Arthur Young's Travels in France During the Years 1787, 1788, 1789

Arthur Young
Young, Arthur
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Matilda Betham-Edwards, ed.
First Pub. Date
London: George Bell and Sons
Pub. Date

DURING THE YEARS 1787, 1788, 1789


1787, 1788, 1789



"That wise and honest traveller."—JOHN MORLEY.

by Matilda Betham-Edwards


IT is with peculiar appropriateness that these famous travels are once more given to the world. Just a hundred years ago the Suffolk squire accomplished his last journey, under circumstances without parallel in history. He had quitted Paris towards the end of June, 1789, having come to the conclusion that, with the constitution of the National Assembly "the whole business now seemed over and the revolution complete." With true British coolness he pursued his agricultural inquiries, this time taking an easterly direction. On the ever memorable fourteenth of July we find him at Metz, leisurely as any modern tourist inspecting "what was worth viewing" in the city. A few days later, on reaching Strasburg, he learns the great news: The Bastille has fallen!


The whole kingdom is now in a blaze. He sees famished mobs clamouring for bread; he hears of seigneurs fleeing from burning châteaux; he is roughly compelled to don the tricolour; his liberty, even life, are menaced; yet the imperturbable Englishman goes on.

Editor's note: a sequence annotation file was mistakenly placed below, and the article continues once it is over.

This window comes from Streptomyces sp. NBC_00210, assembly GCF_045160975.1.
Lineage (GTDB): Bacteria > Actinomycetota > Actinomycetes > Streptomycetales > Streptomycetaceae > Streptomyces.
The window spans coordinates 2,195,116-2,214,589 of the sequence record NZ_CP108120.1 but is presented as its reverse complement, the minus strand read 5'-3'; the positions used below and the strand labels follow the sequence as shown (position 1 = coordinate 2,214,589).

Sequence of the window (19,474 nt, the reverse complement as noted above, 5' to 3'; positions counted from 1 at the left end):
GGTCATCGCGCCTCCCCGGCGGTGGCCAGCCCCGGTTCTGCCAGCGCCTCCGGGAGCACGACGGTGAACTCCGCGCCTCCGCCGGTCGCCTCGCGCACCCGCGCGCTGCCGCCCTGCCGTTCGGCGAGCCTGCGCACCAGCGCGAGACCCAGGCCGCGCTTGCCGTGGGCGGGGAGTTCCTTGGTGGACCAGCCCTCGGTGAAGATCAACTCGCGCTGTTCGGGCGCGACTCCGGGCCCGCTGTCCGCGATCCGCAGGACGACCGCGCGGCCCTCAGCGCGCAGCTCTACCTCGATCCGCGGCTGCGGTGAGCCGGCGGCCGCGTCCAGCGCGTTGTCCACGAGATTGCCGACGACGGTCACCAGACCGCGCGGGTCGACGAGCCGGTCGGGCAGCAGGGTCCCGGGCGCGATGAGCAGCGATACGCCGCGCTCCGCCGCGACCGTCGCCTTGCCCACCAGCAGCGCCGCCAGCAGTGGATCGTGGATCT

The wind carries his first cockade into the river; he purchases a second, taking care to have it securely fastened, and although naïvely confessing the discomforts of travel "in such an unquiet and fermenting moment," the thought of turning back does not occur to him.


Alone, unarmed, ignorant of the various patois—sole medium of intercourse in rural districts—our inquisitive and dauntless traveller visits one out-of-the-way region after another, apparently unconscious, whilst narrating these unique experiences, that his conduct was little short of heroic.


The fittest introduction to the centennial edition of such a work is surely a survey of France in the present day—not made in the Rotunda of the British Museum or by the library fireside, but after Arthur Young's own fashion—the fruit of investigations as laboriously and lovingly pursued as those of my great predecessor. I have now followed in his footsteps for upwards of fifteen years, visiting and revisiting various parts of the country described by him so graphically on the eve of the Revolution. Let us glance at the contrasted picture of France under the ancien régime and under the Third Republic.


His earliest journey takes him in a south-westerly direction, through the Orleannais and the Berri, where for the first time he meets with métayage—"a miserable system," he writes, "that perpetuates poverty and excludes instruction;" and he goes on to describe the fields as "scenes of pitiable management, and the houses, of misery."